Sixth graders in downtown Brooklyn chose to advocate for increased accessibility for New Yorkers with disabilities. During the Research Phase of their project, the students learned that a City Council bill requiring fully accessible taxis had been stalled. To help encourage a vote on the bill, they organized a postcard campaign to the Council Speaker. They wrote a powerful letter encouraging families in their community to join the campaign (see below).  Their project culminated with an advocacy presentation for their City Council member during which they persuaded him to help bring the bill up for a vote by the full Council.

Letter to the school community

“Right now only 2% of our taxis are accessible and the mayor is trying to sign a contract for more new taxis that are not accessible. A majority of City Council members support a bill to make all NYC taxis accessible but a vote has not been scheduled. We believe all new taxis should be accessible, so we started a postcard campaign hoping it will help persuade the City Council to schedule a vote. This week, we went out to the Metro Tech esplanade near our school and collected more than 130 signatures. We are planning to collect many more signatures. Many people oppose the speaker’s thinking. It doesn’t harm you at all in any way to sign a postcard and help people with disabilities. If we can get enough signatures we can get a vote. Please help!”

Black Lives Matter

Fourth and fifth graders in an SLP Lab chose to support the Black Lives Matter movement. Their project, which focused on race and policing in NYC, explored critical questions: What are the principles of the Black Lives Matter movement? Do policing practices in NYC violate these principles? What can concerned New Yorkers do to help? To raise awareness and inspire New Yorkers to be part of much needed change, the students organized a virtual town hall. The event included conversations with Dominique Johnson, Senior Director of Community Engagement at the Center for Policing Equity, and Edwin Raymond, a Lieutenant of the NYPD and a subject of the Emmy award-winning documentary Crime + Punishment, which gives an inside look into the life and struggles of police officers trying to be change agents from within. The event was a truly profound experience for the students and the more than 50 New Yorkers who attended. View the video of their powerful presentation and discussion here.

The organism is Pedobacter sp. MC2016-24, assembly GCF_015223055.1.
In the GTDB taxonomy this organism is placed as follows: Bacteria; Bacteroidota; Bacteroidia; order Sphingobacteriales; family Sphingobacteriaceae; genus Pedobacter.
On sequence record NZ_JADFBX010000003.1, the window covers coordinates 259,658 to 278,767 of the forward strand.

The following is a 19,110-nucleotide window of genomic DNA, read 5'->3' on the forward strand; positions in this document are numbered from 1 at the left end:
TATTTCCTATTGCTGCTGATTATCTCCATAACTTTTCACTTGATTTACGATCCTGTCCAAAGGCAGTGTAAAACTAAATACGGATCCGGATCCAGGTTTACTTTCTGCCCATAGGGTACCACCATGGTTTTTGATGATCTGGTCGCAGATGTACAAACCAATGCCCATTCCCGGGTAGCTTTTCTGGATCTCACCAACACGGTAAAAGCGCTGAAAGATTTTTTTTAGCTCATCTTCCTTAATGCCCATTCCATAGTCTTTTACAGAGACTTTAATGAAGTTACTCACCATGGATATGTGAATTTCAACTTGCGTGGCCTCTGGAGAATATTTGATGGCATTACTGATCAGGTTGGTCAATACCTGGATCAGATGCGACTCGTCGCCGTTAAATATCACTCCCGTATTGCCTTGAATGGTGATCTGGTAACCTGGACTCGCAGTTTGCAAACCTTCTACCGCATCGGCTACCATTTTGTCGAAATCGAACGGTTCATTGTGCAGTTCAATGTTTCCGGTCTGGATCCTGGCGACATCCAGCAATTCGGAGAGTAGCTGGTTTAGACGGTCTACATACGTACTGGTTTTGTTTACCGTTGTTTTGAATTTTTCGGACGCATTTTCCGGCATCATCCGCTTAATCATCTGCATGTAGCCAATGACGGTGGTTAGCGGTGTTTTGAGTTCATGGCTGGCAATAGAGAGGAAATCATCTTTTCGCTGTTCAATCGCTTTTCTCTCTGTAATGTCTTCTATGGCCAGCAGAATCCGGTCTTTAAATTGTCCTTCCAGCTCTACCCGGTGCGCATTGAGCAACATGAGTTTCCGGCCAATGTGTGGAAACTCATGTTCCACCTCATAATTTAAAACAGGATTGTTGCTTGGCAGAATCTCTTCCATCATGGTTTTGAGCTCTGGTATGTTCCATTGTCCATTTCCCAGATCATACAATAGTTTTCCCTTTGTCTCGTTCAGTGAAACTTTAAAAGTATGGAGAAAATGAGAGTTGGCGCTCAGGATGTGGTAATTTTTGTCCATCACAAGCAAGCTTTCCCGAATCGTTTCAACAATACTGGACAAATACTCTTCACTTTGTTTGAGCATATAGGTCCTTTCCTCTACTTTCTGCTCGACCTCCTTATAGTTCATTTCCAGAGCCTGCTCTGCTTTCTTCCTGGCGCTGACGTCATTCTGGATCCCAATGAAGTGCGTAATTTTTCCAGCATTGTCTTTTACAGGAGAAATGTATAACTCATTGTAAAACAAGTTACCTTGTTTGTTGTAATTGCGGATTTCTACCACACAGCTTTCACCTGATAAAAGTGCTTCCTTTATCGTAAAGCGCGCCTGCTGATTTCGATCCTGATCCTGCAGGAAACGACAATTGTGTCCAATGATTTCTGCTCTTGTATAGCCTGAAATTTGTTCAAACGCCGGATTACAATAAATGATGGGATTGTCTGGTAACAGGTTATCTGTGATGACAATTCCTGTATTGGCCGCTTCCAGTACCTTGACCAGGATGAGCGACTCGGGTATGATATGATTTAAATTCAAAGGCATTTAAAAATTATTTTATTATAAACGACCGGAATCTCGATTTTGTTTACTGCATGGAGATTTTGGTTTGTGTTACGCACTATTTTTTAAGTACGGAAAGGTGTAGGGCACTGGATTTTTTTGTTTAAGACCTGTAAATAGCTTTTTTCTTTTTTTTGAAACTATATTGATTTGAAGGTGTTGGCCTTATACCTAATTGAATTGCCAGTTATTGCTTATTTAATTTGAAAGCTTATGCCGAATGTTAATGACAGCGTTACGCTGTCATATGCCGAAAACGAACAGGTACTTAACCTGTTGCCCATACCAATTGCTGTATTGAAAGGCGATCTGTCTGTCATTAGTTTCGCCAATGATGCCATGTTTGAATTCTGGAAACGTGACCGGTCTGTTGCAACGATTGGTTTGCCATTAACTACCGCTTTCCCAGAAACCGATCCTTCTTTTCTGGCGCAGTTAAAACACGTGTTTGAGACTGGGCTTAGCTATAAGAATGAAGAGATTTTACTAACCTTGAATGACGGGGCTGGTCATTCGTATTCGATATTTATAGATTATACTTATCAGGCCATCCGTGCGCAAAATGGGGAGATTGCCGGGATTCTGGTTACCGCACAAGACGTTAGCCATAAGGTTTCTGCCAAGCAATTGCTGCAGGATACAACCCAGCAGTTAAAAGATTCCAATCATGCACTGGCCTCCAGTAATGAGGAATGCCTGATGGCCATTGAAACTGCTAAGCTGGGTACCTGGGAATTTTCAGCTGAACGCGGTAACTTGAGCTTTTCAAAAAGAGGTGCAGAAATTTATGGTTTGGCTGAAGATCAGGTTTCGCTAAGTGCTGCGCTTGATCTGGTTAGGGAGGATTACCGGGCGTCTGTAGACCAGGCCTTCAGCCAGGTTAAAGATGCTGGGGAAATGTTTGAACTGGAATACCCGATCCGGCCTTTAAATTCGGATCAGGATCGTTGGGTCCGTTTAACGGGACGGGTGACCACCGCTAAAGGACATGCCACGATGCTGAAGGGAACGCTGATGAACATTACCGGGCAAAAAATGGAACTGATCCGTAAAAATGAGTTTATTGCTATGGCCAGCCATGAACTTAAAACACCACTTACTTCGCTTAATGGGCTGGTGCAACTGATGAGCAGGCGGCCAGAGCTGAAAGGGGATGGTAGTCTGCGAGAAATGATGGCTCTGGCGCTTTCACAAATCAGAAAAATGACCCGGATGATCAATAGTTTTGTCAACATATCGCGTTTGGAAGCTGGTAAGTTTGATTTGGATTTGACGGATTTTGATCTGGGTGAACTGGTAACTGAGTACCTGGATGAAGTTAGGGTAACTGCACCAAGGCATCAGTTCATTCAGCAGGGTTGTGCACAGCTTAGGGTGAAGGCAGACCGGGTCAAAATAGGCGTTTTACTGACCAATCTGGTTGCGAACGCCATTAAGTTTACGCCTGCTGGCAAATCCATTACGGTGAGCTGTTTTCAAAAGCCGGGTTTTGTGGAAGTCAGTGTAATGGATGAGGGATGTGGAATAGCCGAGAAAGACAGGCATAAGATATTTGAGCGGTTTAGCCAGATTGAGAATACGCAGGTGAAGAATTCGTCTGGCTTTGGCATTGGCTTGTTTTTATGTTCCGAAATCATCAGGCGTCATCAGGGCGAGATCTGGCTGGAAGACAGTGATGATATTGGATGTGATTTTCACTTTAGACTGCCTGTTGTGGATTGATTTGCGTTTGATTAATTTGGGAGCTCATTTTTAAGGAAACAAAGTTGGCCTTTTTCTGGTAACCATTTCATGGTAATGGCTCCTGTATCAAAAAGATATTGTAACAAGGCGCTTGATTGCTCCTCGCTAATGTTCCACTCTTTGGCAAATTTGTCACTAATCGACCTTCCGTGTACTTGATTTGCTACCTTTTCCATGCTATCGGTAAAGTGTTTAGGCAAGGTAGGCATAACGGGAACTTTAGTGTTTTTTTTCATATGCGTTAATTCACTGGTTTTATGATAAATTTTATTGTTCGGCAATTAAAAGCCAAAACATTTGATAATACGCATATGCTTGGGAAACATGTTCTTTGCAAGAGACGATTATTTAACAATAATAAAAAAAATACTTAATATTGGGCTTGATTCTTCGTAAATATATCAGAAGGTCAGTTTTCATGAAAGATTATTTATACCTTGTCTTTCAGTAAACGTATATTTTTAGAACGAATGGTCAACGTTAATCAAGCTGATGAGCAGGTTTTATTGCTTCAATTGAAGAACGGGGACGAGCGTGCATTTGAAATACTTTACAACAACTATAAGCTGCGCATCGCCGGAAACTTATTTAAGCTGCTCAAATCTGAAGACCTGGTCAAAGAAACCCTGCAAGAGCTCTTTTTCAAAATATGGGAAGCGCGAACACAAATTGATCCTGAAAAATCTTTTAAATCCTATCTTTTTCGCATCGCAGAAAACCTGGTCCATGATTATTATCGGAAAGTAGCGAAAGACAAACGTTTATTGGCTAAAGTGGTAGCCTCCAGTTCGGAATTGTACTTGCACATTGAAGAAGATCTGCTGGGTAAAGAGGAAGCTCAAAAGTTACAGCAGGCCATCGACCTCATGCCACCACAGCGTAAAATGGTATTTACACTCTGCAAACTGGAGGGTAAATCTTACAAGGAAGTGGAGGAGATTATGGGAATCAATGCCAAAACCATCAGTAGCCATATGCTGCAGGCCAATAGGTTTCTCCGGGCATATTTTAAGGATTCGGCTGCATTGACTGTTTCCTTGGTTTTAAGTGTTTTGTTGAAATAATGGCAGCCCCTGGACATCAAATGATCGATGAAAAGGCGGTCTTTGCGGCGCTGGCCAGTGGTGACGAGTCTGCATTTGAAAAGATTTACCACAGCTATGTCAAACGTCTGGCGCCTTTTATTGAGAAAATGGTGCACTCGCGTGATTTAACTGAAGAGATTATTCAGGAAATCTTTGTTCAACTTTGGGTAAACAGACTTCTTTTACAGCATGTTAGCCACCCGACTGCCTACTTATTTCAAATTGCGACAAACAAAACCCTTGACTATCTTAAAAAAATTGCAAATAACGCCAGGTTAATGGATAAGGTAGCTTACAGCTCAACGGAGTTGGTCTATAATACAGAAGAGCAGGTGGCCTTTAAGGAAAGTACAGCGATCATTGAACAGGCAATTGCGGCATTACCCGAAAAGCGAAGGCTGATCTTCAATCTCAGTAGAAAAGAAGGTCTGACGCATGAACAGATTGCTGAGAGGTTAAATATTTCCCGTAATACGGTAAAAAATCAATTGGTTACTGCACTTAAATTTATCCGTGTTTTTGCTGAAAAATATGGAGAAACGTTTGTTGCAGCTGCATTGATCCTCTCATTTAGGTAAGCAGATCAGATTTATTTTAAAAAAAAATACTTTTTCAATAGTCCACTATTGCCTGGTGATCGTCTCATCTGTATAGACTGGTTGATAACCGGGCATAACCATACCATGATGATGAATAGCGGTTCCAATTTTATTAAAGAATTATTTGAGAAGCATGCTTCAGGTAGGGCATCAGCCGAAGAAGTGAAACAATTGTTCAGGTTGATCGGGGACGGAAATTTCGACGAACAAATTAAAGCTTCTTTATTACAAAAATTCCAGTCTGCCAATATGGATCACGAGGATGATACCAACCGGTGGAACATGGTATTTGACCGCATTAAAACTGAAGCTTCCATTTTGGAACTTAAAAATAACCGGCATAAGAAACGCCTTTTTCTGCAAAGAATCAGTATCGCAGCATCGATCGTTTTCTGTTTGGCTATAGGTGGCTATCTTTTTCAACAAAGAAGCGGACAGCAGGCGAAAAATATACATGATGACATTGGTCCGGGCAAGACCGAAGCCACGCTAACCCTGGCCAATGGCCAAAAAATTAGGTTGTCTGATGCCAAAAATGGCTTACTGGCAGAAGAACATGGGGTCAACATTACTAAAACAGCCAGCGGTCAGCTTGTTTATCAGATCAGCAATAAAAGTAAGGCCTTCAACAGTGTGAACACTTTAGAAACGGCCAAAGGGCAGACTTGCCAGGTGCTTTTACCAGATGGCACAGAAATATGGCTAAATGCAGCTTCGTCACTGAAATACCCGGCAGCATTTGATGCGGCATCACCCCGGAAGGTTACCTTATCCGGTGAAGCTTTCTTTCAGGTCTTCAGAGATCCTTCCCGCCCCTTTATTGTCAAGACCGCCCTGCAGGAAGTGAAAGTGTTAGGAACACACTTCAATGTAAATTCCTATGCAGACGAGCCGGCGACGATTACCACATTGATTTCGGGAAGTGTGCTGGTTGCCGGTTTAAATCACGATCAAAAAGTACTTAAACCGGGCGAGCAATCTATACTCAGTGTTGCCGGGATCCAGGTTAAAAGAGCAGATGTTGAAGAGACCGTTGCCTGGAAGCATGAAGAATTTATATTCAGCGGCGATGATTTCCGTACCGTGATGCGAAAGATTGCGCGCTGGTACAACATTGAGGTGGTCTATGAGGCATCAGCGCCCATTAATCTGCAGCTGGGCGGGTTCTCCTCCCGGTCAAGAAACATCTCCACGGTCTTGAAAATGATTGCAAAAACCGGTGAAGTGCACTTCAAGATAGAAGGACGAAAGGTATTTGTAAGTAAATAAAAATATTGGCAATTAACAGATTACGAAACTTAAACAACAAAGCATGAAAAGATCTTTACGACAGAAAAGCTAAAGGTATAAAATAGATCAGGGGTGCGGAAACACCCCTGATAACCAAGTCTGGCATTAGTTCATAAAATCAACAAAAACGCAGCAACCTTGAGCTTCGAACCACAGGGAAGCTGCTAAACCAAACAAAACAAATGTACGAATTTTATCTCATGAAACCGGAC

Access to Public Libraries

Fourth graders began their project concerned that, following a devastating flood at their local branch, they would no longer have access to a public library. Early in the Research Phase, they discovered that, although their local library was, in fact, set to reopen, many communities around Vermont had no access to a library – or the many vital services that libraries provide such as internet access, reading groups, community gathering spaces, and educational enrichment activities. They decided to both support the rebuilding of their local branch and to help ensure library access for under-served communities. In response to an awareness-raising campaign organized by the students, community members donated books to help rebuild the Stowe Free Library collection, as well as sufficient funds to cover the expense of setting up five Tiny Free Libraries in rural communities around the state- all of which are many miles away from the nearest library. Their advocacy was highlighted in this article published by the Stowe Reporter.

PTA Equity

Fifth graders in Carroll Gardens chose to address the ways in which income inequality contributes to educational inequities. Although funding disparities are not the only factor, they were shocked to learn that, while a handful of New York City schools raise significant funds from their parent community, the vast majority raise little to no PTA funds. Often used to bring in critical resources including enrichment programs, teacher training, and new curricula, this discrepancy perpetuates and deepens existing disparities among schools. After meeting with an advocate from Citizens Committee for Children, and learning that Brownsville schools are the most under-resourced in Brooklyn, the students hatched a plan to lessen the funding gap between two schools serving very different communities and created an advocacy “pitch” for their school’s PTA to partner with an elementary school in Brownsville. Deeply moved by their presentation, their PTA agreed to commit $2,000 over two years to purchase backpacks and school supplies for 300 students at the Brownsville school.